Note to Readers: This article first appeared in the “Voices” section of National Mortgage News
They say on Wall Street that bull markets do not die of old age. The same might be said of the commercial real estate market (CRE), which has experienced its own decade-long bull run and, according to industry pundits, shows few signs of running out of steam. Or has it? As we look at the overall CRE market with rose-colored glasses, we might overlook current stresses that are wearing down the foundations of the cyclical expansion in the massive, small-cap CRE market.
Small-cap CRE accommodates 30 million U.S. small businesses with modest-sized owner-occupied and leased facilities and consists primarily of small office, industrial and retail buildings typically sized under 50,000 square feet and below $5 million in value. However, this market currently faces two distinct challenges in space and labor scarcity, which have alarmingly intertwined to hamstring facility expansion needs increasingly over the past two years. These obstacles, in turn, pose the potential for significant ramifications in the high-octane, small-balance commercial loan market that—according to Boxwood Means’ research—generated $200 billion of originations during 2019.
Extremely low vacancy rates present the first challenge for small businesses. Granted, as a real estate cycle matures, space scarcity is not an uncommon occurrence when continuous high levels of demand meet sluggish new supply. However, this time around, the magnitude of the shortage certainly is unusual. The aggregate U.S. small-cap vacancy rate was just 4.3 percent on average across the three property types last year and a record 200 basis points below its nadir before the Great Recession, according to Boxwood’s analysis of CoStar data. Expect very little wiggle room in the space market when national vacancy rates for small-cap warehouse and flex building vacancies plummet to roughly 3 percent, neighborhood/strip centers and general retail slim down to 4 percent and office vacancies to 6 percent while, significant deliveries of newly constructed buildings for lease fail to kick in. That is precisely the conundrum in the small-cap market today. Small office and industrial businesses and tenants, especially near the urban core, are largely cut off from viable expansion or new leasing opportunities.
But arrested expansion opportunities caused by historically low vacancy rates is only one half of the scarcity equation. The shrinking labor market is the other major limiting factor.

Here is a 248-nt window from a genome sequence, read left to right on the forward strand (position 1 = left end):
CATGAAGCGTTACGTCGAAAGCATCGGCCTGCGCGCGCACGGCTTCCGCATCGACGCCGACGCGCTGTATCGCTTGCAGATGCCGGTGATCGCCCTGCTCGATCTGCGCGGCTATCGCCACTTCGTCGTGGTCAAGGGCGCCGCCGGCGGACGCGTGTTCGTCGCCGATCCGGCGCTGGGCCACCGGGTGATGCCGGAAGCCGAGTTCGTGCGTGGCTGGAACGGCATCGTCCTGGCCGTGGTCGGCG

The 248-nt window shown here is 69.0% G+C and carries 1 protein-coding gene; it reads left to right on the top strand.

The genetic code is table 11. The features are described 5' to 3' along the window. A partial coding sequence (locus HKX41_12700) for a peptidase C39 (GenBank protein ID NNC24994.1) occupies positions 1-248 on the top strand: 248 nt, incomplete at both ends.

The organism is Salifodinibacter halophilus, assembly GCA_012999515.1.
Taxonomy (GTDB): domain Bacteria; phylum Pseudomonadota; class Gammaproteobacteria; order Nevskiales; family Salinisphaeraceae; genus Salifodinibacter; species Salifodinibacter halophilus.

It's well-known that the national unemployment rate is at a historic low point. What is less well-known, however, is that small businesses tend to suffer the consequences of labor shortages earlier and perhaps more keenly than bigger firms. For example, for much of 2019, the National Federation of Independent Business’s (NFIB's) monthly economic surveys consistently reported that many small business owners were unable to find qualified workers to fill open positions —in fact, they named this condition their top concern. Furthermore, using ADP payroll data, Moody’s Analytics found that employment levels at firms with less than 20 workers were largely unchanged last year – the first time these annual payrolls were flat since 2010. By contrast, companies with 500 or more employees grew headcount last year by 2.3 percent.
The combined impact of labor and space scarcity has taken a sizable toll on small-cap CRE operating fundamentals and, specifically, on space-demand trends. This 'double whammy' effect has precipitated a 70 percent year-over-year plunge in net absorption across the three property types, and the roughly 40 million square feet of aggregate small-cap demand last year was the lowest amount since the end of the Great Recession in 2009. Even the much-hyped industrial market, where space market fundamentals significantly outperformed office and retail sectors for several years running, recorded a massive 95 percent pullback year-over-year in positive net absorption—punctuated by rare net negative absorption in three of the four quarters (the Q4 negative absorption total is preliminary).
Adding to this notable retreat is the most telling demand-related trend of all—the precipitous decline in small direct leases signed. As the nearby graph shows, the number of small-cap office, industrial and retail leases fell for eight consecutive quarters to 140,000 lease deals during 2019; in other words, the lowest total since the first quarter of 2009! Not surprisingly, rent growth is slowing.
Real estate analysts know that positive net absorption is not only the key driver to the stability and continued growth of the space market, but also a principal factor in the market for income-producing real estate. And while the low interest rate regime has played a major role in higher asset valuations, it is space market fundamentals that support rent and net operating income (NOI) growth that ultimately will sustain CRE asset prices going forward.
Boxwood’s research further indicates that small-cap CRE asset values rose 5 percent nationally last year, topping the pre-recession peak by nearly 10 percent. At these heights, small-balance lenders and investors need to be mindful this year of the potentially volatile and risky mix of lofty property prices and declining operating fundamentals that has emerged.
Unless market participants further elevate their due diligence and underwriting of property valuations, it is a sure bet that many late-cycle small-balance loan originations will leave borrowers with excessive debt relative to cashflow if space market fundamentals continue to contract.
Perhaps on Wall Street and Main Street, bull markets do not die of old age. But as Winston Churchill once said, “Those who fail to learn from history are condemned to repeat it.”